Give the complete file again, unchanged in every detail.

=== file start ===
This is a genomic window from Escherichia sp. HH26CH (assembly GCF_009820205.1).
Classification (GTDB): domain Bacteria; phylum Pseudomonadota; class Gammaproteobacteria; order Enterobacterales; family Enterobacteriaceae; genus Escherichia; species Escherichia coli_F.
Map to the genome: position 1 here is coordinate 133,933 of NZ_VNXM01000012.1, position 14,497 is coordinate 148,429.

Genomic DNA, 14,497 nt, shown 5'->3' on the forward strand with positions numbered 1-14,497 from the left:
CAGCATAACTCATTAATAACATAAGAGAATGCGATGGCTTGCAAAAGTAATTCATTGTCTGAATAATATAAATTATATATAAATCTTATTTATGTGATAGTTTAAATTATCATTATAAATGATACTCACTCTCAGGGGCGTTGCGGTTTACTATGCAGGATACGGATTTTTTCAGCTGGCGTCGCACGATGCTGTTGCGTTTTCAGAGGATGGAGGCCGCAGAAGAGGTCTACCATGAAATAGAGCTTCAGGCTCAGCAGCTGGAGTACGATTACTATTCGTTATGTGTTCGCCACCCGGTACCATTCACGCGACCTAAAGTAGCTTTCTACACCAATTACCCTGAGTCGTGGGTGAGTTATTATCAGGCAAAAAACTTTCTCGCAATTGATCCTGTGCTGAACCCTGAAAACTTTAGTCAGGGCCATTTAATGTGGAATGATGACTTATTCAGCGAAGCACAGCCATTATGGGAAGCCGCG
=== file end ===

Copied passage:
This is a genomic window from Escherichia sp. HH26CH (assembly GCF_009820205.1).
Classification (GTDB): domain Bacteria; phylum Pseudomonadota; class Gammaproteobacteria; order Enterobacterales; family Enterobacteriaceae; genus Escherichia; species Escherichia coli_F.
Map to the genome: position 1 here is coordinate 133,933 of NZ_VNXM01000012.1, position 14,497 is coordinate 148,429.

Genomic DNA, 14,497 nt, shown 5'->3' on the forward strand with positions numbered 1-14,497 from the left:
CAGCATAACTCATTAATAACATAAGAGAATGCGATGGCTTGCAAAAGTAATTCATTGTCTGAATAATATAAATTATATATAAATCTTATTTATGTGATAGTTTAAATTATCATTATAAATGATACTCACTCTCAGGGGCGTTGCGGTTTACTATGCAGGATACGGATTTTTTCAGCTGGCGTCGCACGATGCTGTTGCGTTTTCAGAGGATGGAGGCCGCAGAAGAGGTCTACCATGAAATAGAGCTTCAGGCTCAGCAGCTGGAGTACGATTACTATTCGTTATGTGTTCGCCACCCGGTACCATTCACGCGACCTAAAGTAGCTTTCTACACCAATTACCCTGAGTCGTGGGTGAGTTATTATCAGGCAAAAAACTTTCTCGCAATTGATCCTGTGCTGAACCCTGAAAACTTTAGTCAGGGCCATTTAATGTGGAATGATGACTTATTCAGCGAAGCACAGCCATTATGGGAAGCCGCG